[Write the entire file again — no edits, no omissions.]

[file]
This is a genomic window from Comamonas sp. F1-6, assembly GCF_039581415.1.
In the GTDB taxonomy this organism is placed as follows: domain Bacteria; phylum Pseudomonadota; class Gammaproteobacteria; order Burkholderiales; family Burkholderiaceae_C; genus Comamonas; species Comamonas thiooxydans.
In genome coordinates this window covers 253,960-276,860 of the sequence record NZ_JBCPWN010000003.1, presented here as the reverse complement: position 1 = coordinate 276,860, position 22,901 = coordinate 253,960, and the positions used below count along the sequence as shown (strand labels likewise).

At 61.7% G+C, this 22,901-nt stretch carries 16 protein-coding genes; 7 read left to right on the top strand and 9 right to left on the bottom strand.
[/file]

This is a genomic window from Comamonas sp. F1-6, assembly GCF_039581415.1.
In the GTDB taxonomy this organism is placed as follows: domain Bacteria; phylum Pseudomonadota; class Gammaproteobacteria; order Burkholderiales; family Burkholderiaceae_C; genus Comamonas; species Comamonas thiooxydans.
In genome coordinates this window covers 253,960-276,860 of the sequence record NZ_JBCPWN010000003.1, presented here as the reverse complement: position 1 = coordinate 276,860, position 22,901 = coordinate 253,960, and the positions used below count along the sequence as shown (strand labels likewise).

At 61.7% G+C, this 22,901-nt stretch carries 16 protein-coding genes; 7 read left to right on the top strand and 9 right to left on the bottom strand.